Sign up to our newsletter

Follow us…

Bookings and
Reservations

See details included with each event

Tickets for most events can be booked in advance either online, by phone, or from the venue box office.

ONLINE TICKET SALES

For most events, you can book your tickets online by clicking the "Book this event online" link beside the event details. All bookable events can also be found in the May section at swindontheatres.co.uk

BOOK BY PHONE

To book by phone, call the number beside the event.

ON THE DAY

Or, on the day, tickets, if still available, can be bought on the door at each venue.

But please, with popular events, please check first for availability!

The ticket price in brackets applies to people entitled to concessions.

DOUBLE TICKETS

Most evening events scheduled at Swindon Arts Centre are available to buy as a double ticket at a reduced price. But these discounted tickets cannot be bought online. Should you wish to purchase double tickets, please call the box office on 01793 524481.

If you have any queries about booking or the Festival in general, please email us or ring 01793 771080.

Thursday, 9 May 2013

Austen home life, animal wildlife, sacred lands, and comic books

‘The writers I know have always said how wonderful this festival is’ said P D James to a packed Swindon Arts Centre. ‘And I am delighted to be here today.’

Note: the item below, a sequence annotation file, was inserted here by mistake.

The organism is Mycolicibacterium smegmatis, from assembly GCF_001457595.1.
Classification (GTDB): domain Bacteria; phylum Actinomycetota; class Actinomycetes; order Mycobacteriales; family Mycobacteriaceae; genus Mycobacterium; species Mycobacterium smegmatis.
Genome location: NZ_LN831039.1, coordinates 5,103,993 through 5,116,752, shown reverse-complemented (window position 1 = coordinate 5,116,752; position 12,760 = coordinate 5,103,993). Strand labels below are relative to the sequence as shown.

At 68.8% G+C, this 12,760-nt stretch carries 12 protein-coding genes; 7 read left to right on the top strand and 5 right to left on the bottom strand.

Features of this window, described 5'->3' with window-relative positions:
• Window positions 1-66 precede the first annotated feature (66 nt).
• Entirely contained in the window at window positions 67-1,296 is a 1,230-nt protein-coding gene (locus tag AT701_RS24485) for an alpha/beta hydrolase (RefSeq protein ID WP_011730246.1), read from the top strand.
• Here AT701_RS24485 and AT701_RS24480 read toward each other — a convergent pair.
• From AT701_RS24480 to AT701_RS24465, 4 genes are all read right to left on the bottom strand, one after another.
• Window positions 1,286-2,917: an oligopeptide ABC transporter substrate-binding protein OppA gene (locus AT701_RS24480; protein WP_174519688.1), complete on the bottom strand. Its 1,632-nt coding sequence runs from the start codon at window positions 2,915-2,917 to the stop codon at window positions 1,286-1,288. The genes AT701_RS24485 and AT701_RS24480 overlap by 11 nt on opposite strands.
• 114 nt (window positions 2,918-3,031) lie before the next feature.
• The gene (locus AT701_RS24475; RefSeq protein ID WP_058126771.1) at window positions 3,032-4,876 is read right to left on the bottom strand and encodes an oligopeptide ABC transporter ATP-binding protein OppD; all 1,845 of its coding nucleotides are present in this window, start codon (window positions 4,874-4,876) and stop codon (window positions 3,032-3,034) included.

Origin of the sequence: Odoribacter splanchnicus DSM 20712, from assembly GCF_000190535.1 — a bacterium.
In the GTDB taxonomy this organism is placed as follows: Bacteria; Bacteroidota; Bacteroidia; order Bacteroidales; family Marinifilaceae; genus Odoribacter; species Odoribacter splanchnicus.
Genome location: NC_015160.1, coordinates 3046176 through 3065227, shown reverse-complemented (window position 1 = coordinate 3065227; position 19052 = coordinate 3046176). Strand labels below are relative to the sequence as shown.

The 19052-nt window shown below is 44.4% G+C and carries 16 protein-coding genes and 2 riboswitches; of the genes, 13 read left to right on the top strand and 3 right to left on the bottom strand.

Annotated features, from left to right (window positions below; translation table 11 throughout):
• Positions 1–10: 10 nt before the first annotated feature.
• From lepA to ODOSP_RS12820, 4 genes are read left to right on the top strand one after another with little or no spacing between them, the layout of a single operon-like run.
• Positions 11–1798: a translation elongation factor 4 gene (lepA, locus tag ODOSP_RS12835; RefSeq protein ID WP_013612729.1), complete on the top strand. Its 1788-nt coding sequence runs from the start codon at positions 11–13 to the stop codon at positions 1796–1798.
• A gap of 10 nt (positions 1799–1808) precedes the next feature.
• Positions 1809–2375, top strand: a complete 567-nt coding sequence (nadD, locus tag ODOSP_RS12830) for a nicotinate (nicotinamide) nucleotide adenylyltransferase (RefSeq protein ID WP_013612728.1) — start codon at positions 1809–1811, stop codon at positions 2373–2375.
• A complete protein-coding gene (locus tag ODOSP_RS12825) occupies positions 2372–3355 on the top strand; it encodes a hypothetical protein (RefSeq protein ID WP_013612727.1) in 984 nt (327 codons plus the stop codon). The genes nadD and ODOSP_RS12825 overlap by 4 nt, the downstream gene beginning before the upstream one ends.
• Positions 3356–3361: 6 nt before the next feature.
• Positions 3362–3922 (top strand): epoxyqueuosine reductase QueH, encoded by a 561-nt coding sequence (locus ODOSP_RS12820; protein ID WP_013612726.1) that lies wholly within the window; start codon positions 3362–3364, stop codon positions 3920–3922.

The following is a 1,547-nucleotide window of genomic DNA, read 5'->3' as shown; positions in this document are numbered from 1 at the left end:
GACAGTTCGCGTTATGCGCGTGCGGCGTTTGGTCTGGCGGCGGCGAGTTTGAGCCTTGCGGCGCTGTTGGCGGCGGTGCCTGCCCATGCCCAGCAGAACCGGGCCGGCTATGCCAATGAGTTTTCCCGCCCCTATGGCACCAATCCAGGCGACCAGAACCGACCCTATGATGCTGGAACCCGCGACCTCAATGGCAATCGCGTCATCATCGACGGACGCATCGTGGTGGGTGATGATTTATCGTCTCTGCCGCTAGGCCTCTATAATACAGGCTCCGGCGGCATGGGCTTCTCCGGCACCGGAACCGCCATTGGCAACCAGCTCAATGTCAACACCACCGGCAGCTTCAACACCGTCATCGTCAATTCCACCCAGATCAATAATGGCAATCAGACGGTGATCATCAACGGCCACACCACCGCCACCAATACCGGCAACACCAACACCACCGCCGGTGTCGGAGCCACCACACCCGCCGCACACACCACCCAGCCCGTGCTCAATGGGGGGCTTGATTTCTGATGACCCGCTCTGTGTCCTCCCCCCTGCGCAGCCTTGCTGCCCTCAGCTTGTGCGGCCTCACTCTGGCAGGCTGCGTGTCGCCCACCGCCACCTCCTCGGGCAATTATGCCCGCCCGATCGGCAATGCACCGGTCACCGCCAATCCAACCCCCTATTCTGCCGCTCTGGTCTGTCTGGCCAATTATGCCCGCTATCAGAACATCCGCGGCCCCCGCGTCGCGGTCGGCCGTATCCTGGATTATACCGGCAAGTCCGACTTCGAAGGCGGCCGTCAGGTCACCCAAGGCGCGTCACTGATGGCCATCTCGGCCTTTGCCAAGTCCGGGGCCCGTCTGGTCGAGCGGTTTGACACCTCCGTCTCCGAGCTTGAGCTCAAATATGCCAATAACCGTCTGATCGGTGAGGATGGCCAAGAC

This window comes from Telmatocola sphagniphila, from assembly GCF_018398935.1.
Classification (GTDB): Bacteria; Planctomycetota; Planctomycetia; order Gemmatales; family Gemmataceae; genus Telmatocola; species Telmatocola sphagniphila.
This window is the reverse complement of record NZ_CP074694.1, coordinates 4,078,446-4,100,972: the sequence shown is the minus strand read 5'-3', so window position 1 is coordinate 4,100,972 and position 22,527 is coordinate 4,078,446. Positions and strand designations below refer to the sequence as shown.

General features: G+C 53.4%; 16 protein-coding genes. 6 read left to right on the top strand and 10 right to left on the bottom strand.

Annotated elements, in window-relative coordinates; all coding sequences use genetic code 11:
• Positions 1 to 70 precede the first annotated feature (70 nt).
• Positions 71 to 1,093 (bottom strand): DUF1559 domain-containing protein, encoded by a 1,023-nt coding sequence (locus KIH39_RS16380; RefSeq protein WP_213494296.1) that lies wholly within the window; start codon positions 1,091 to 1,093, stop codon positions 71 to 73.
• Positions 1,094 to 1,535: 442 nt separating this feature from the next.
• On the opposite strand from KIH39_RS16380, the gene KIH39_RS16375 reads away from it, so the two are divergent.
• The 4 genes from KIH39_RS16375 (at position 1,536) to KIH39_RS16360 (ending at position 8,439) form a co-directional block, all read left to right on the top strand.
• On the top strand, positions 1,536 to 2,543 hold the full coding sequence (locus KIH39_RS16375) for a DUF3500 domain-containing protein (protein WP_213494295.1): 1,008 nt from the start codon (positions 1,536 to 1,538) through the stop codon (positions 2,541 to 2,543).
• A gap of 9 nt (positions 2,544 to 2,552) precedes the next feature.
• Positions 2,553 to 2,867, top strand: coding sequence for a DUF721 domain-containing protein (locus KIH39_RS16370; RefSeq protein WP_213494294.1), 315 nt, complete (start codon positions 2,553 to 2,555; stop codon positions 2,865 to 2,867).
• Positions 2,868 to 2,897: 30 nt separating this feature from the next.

‘In fact, I shall have a useful reminder of my visit to Swindon. I have bought a Zimmer frame from the mobility shop across the road’

PDJ not only gave a sparkling talk on her admiration of the work of Jane Austen, answering questions on mother and father characters but was also a splendid example of growing old actively both in mind and body. At the end of her hour on stage, she made her way down the steps, one by one, and on reaching the bottom, got a standing ovation. There was a twinkle in her almost-93 year old eyes as she thanked her fans.

‘That’s the most relaxed I have seen her with an audience’ said Joann, who had flown in for the Festival from Boston, USA.

Another completely relaxed but engaging and informative speaker was Kate Humble, who, though taken by surprise, went for a cuddle with the on-stage caged ducklings as if they were life-long friends. She handled them with the ease of a true lover of wildlife.

And she spoke with passion and in detail about everything from rhinos to badgers, education to farming, and conservation to connecting with poetry.

Across town, in Swindon’s prize-winning Central Library, Martin Palmer had a near full house for his talk on Britain’s history through its rural and urban landscape but not enough of his books as Watertsones had underestimated the popularity of a good speaker with a good book at a groovy festival.

But back at the Arts Centre, Jimmy Pearson, all the way from Oz, was the victim of laptop compatibility equipment failure but manfully proceeded to present his Comic world, sans visuals, describing the process whereby teams of writers and artist produce comic books with words and pictures that ‘deal with serious and important issues.’

Thankfully, he had enough books, even for the select if small audience, sixty percent of whom bought one.

Yet another surprise at the SFL: a little event, an informative talk, and big book sales.
Matt Holland
matt@lowershawfarm.co.uk
Photo credits: Richard Wintle – Calyx Multimedia